The validity of psychiatric diagnoses: The case of ‘specific’ developmental disorders
We tested whether developmental coordination disorder (DCD) and mixed receptive expressive language disorder (RELD) are valid diagnoses by assessing whether they are separated from each other, from other childhood disorders, and from normality by natural boundaries termed zones of rarity. Standardized measures of intelligence, language, motor skills, social cognition, and executive functioning were administered to children with DCD (n = 22), RELD (n = 30), autistic disorder (n = 30), mental retardation (n = 24), attention deficit/hyperactivity disorder (n = 53) and to a representative sample of children (n = 449). Discriminant function scores were used to test whether there were zones of rarity between the DCD, RELD, and other groups. DCD and RELD were reliably distinguishable only from the mental retardation group. Cluster and latent class analyses both resulted in only two clusters or classes being identified, one consisting mainly of typical children and the other of children with a disorder. Fifty percent of children in the DCD group and 20% in the RELD group were clustered with typical children. There was no evidence of zones of rarity between disorders. Rather, with the exception of mental retardation, the results imply there are no natural boundaries between disorders or between disorders and normality.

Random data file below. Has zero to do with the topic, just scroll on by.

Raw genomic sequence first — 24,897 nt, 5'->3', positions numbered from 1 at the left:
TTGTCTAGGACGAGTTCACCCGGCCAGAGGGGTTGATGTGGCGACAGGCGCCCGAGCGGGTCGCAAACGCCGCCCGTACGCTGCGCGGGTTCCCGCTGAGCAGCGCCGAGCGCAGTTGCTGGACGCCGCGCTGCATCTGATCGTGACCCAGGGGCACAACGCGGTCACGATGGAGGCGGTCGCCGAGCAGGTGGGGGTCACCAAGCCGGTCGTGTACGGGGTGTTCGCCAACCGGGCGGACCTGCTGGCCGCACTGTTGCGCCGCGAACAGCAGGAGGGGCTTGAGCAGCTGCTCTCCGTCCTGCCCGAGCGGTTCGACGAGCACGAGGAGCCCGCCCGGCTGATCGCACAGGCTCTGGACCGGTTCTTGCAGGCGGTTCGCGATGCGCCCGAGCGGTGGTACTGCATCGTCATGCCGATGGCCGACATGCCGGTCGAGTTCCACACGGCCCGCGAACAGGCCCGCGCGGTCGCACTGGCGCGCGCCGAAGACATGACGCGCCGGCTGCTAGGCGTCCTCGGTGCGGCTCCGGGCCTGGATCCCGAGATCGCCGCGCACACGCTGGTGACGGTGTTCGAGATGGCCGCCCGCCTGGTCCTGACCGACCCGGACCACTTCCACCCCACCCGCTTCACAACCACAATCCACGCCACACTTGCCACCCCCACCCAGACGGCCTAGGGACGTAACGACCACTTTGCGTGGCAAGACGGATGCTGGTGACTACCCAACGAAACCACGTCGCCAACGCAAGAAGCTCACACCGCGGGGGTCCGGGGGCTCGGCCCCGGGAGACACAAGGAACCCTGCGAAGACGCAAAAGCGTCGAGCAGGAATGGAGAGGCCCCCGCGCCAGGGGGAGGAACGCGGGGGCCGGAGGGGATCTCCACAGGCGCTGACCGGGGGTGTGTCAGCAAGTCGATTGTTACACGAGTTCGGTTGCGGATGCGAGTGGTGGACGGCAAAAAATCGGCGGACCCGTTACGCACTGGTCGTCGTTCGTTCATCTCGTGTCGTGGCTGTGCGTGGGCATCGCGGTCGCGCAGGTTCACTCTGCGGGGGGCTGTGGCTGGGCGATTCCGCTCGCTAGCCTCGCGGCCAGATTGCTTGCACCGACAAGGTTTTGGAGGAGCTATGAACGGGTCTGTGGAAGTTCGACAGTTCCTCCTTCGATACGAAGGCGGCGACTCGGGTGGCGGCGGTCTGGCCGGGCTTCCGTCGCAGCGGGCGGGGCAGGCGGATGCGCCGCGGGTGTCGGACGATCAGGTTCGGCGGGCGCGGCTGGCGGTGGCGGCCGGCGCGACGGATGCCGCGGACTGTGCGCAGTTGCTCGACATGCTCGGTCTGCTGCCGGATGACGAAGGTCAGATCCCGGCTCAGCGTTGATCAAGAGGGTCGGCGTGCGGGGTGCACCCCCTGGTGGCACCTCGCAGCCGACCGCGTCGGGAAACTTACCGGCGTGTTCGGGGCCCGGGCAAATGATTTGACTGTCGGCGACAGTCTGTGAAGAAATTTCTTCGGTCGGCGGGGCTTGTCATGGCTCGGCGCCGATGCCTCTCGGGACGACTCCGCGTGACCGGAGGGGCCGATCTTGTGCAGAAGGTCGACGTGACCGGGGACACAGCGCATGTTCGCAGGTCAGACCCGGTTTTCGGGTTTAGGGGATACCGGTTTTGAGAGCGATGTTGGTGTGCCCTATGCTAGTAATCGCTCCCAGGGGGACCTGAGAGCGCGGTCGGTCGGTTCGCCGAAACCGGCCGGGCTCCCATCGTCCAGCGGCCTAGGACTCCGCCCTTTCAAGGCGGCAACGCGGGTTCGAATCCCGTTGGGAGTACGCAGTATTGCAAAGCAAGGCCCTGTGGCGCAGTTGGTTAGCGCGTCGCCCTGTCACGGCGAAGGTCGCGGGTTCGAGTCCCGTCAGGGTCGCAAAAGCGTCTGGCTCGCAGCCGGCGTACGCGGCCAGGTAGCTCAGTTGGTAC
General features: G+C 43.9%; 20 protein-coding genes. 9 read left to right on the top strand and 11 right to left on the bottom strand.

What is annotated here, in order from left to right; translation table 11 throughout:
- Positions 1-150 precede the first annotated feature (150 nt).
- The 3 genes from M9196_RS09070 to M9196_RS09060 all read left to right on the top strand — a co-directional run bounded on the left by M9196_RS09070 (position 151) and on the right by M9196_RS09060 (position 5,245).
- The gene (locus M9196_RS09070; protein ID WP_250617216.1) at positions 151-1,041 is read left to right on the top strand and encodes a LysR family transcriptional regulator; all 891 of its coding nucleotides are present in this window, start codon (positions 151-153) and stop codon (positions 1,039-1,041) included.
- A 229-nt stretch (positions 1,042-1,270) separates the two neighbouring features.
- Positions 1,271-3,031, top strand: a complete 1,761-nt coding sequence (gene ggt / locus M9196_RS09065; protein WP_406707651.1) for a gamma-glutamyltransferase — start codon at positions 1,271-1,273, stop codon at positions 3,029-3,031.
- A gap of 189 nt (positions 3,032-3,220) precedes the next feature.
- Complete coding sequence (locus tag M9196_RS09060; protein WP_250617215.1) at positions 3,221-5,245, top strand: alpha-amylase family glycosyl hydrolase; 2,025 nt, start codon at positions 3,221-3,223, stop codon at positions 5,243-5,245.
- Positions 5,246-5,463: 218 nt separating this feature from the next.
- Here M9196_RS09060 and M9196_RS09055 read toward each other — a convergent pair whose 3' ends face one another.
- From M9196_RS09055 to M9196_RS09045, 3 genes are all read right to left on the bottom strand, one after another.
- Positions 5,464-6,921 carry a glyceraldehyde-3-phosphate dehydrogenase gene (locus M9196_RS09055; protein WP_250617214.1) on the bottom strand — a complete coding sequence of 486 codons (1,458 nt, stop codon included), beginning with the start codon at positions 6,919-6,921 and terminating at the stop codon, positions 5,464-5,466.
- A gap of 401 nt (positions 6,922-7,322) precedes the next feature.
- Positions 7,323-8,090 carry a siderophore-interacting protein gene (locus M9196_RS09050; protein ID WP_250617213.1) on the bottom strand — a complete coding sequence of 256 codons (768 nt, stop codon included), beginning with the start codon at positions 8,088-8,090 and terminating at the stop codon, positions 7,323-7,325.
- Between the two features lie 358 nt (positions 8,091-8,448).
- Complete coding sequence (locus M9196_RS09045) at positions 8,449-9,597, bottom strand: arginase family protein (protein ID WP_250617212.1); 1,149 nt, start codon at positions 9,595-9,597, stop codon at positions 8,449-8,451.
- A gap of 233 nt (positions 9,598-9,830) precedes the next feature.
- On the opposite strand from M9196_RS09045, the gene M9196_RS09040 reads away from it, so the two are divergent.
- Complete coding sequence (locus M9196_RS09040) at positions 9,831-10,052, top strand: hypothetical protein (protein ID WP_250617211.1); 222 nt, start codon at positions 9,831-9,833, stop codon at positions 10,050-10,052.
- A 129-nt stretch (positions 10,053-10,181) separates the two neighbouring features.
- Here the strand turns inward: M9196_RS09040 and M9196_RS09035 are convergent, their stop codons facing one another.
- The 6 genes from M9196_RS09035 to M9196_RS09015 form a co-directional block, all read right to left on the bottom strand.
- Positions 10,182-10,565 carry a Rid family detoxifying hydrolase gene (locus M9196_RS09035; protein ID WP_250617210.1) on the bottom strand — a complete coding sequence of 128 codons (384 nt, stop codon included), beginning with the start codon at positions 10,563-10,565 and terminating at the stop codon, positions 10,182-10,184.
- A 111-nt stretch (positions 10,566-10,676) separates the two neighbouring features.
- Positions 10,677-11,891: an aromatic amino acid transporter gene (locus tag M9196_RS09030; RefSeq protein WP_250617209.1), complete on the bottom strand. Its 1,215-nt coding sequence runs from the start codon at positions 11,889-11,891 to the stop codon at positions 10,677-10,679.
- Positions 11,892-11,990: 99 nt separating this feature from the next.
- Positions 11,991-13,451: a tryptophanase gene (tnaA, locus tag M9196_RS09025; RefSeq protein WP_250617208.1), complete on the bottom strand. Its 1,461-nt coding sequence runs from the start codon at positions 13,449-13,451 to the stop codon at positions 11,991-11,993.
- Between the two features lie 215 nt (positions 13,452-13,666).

Posted on June 28, 2011, in Research and tagged Developmental Coordination Disorder, developmental disorders, Mixed receptive-expressive language disorder, psychiatric diagnosis, Validity. Bookmark the permalink. Leave a comment.